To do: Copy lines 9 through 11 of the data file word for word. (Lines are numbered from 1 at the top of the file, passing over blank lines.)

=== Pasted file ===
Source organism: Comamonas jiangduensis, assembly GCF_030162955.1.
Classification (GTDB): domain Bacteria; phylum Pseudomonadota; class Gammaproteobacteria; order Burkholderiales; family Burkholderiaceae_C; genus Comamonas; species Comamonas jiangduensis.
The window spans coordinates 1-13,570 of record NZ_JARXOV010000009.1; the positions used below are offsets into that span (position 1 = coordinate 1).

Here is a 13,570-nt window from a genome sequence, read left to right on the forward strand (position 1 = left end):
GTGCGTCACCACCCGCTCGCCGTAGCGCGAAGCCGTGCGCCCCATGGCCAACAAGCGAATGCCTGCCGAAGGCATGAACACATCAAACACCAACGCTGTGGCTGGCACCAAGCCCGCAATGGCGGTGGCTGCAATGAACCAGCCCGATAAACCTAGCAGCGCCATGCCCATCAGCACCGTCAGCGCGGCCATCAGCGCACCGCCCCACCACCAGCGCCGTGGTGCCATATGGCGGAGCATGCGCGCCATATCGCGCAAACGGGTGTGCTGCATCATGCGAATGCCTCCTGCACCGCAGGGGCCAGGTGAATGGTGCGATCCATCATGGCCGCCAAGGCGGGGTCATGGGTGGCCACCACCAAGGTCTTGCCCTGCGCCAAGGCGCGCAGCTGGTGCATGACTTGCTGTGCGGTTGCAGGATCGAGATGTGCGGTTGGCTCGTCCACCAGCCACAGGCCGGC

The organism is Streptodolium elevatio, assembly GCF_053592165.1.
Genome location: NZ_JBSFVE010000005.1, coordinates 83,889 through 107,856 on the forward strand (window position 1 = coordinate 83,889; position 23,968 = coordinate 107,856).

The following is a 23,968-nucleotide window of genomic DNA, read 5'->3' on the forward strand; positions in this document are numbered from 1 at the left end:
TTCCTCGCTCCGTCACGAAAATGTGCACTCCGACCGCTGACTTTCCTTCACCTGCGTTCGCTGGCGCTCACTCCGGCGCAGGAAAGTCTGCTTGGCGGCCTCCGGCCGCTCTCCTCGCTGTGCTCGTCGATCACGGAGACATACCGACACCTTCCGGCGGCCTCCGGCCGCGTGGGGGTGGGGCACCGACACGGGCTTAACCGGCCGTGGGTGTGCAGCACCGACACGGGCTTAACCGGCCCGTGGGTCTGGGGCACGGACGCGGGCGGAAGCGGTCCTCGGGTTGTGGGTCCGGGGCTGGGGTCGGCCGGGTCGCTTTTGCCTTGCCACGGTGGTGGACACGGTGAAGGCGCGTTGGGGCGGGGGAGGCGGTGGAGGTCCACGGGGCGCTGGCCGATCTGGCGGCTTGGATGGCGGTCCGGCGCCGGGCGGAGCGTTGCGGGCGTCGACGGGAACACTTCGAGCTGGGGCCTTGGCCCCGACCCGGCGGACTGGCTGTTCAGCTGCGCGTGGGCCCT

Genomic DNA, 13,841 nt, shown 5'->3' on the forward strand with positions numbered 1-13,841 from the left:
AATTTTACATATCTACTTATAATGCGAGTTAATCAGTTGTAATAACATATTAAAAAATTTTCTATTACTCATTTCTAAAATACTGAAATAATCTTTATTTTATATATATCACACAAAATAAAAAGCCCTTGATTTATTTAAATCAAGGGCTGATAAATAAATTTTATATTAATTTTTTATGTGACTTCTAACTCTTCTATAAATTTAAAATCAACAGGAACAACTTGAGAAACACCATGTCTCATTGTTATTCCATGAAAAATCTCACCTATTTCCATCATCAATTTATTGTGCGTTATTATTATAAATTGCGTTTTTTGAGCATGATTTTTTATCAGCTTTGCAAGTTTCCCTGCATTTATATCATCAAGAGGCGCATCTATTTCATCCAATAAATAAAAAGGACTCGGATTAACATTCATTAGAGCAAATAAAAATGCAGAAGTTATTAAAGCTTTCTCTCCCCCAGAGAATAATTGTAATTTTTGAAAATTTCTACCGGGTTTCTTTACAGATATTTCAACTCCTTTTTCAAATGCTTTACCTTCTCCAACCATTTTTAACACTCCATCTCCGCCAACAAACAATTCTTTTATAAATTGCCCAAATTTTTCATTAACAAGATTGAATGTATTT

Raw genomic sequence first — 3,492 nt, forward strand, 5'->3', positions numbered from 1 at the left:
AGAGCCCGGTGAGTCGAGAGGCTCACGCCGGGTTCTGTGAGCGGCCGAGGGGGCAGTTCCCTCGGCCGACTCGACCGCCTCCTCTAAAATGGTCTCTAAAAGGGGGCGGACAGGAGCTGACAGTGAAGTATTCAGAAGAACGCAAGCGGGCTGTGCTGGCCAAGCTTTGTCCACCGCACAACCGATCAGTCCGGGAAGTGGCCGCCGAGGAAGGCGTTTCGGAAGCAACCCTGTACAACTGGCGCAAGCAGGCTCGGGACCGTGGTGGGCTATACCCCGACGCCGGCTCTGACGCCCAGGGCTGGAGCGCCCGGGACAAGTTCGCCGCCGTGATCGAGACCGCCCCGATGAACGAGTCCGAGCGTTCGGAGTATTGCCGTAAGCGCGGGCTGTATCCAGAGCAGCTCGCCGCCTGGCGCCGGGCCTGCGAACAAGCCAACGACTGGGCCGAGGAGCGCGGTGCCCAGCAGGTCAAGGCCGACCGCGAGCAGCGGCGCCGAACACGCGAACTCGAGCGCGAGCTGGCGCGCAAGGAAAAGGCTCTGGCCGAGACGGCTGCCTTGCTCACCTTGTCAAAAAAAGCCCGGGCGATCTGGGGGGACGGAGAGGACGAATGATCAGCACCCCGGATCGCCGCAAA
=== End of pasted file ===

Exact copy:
TTCCTCGCTCCGTCACGAAAATGTGCACTCCGACCGCTGACTTTCCTTCACCTGCGTTCGCTGGCGCTCACTCCGGCGCAGGAAAGTCTGCTTGGCGGCCTCCGGCCGCTCTCCTCGCTGTGCTCGTCGATCACGGAGACATACCGACACCTTCCGGCGGCCTCCGGCCGCGTGGGGGTGGGGCACCGACACGGGCTTAACCGGCCGTGGGTGTGCAGCACCGACACGGGCTTAACCGGCCCGTGGGTCTGGGGCACGGACGCGGGCGGAAGCGGTCCTCGGGTTGTGGGTCCGGGGCTGGGGTCGGCCGGGTCGCTTTTGCCTTGCCACGGTGGTGGACACGGTGAAGGCGCGTTGGGGCGGGGGAGGCGGTGGAGGTCCACGGGGCGCTGGCCGATCTGGCGGCTTGGATGGCGGTCCGGCGCCGGGCGGAGCGTTGCGGGCGTCGACGGGAACACTTCGAGCTGGGGCCTTGGCCCCGACCCGGCGGACTGGCTGTTCAGCTGCGCGTGGGCCCT

Genomic DNA, 13,841 nt, shown 5'->3' on the forward strand with positions numbered 1-13,841 from the left:
AATTTTACATATCTACTTATAATGCGAGTTAATCAGTTGTAATAACATATTAAAAAATTTTCTATTACTCATTTCTAAAATACTGAAATAATCTTTATTTTATATATATCACACAAAATAAAAAGCCCTTGATTTATTTAAATCAAGGGCTGATAAATAAATTTTATATTAATTTTTTATGTGACTTCTAACTCTTCTATAAATTTAAAATCAACAGGAACAACTTGAGAAACACCATGTCTCATTGTTATTCCATGAAAAATCTCACCTATTTCCATCATCAATTTATTGTGCGTTATTATTATAAATTGCGTTTTTTGAGCATGATTTTTTATCAGCTTTGCAAGTTTCCCTGCATTTATATCATCAAGAGGCGCATCTATTTCATCCAATAAATAAAAAGGACTCGGATTAACATTCATTAGAGCAAATAAAAATGCAGAAGTTATTAAAGCTTTCTCTCCCCCAGAGAATAATTGTAATTTTTGAAAATTTCTACCGGGTTTCTTTACAGATATTTCAACTCCTTTTTCAAATGCTTTACCTTCTCCAACCATTTTTAACACTCCATCTCCGCCAACAAACAATTCTTTTATAAATTGCCCAAATTTTTCATTAACAAGATTGAATGTATTT